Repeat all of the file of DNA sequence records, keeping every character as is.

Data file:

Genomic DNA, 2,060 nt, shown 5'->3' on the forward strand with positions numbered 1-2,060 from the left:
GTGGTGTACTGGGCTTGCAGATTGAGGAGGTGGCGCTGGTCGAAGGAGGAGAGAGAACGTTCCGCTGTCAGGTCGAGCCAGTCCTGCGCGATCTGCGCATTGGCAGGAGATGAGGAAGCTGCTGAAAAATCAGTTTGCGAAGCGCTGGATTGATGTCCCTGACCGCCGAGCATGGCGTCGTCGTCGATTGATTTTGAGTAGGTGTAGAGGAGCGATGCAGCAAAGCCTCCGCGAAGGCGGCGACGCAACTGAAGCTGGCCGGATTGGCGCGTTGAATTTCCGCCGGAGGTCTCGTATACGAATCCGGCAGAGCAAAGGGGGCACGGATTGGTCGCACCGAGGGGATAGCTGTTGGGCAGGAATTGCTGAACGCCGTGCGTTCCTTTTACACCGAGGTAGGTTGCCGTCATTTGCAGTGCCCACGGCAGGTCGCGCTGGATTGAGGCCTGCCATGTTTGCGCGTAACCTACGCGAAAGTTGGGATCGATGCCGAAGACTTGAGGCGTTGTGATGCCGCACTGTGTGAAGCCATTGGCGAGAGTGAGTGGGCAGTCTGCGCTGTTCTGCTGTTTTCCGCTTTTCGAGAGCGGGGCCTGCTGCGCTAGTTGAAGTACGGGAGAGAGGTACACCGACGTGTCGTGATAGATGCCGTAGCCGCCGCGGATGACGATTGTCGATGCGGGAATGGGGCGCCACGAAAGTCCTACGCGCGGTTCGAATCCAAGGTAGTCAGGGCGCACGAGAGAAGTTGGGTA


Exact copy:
Genomic DNA, 2,060 nt, shown 5'->3' on the forward strand with positions numbered 1-2,060 from the left:
GTGGTGTACTGGGCTTGCAGATTGAGGAGGTGGCGCTGGTCGAAGGAGGAGAGAGAACGTTCCGCTGTCAGGTCGAGCCAGTCCTGCGCGATCTGCGCATTGGCAGGAGATGAGGAAGCTGCTGAAAAATCAGTTTGCGAAGCGCTGGATTGATGTCCCTGACCGCCGAGCATGGCGTCGTCGTCGATTGATTTTGAGTAGGTGTAGAGGAGCGATGCAGCAAAGCCTCCGCGAAGGCGGCGACGCAACTGAAGCTGGCCGGATTGGCGCGTTGAATTTCCGCCGGAGGTCTCGTATACGAATCCGGCAGAGCAAAGGGGGCACGGATTGGTCGCACCGAGGGGATAGCTGTTGGGCAGGAATTGCTGAACGCCGTGCGTTCCTTTTACACCGAGGTAGGTTGCCGTCATTTGCAGTGCCCACGGCAGGTCGCGCTGGATTGAGGCCTGCCATGTTTGCGCGTAACCTACGCGAAAGTTGGGATCGATGCCGAAGACTTGAGGCGTTGTGATGCCGCACTGTGTGAAGCCATTGGCGAGAGTGAGTGGGCAGTCTGCGCTGTTCTGCTGTTTTCCGCTTTTCGAGAGCGGGGCCTGCTGCGCTAGTTGAAGTACGGGAGAGAGGTACACCGACGTGTCGTGATAGATGCCGTAGCCGCCGCGGATGACGATTGTCGATGCGGGAATGGGGCGCCACGAAAGTCCTACGCGCGGTTCGAATCCAAGGTAGTCAGGGCGCACGAGAGAAGTTGGGTA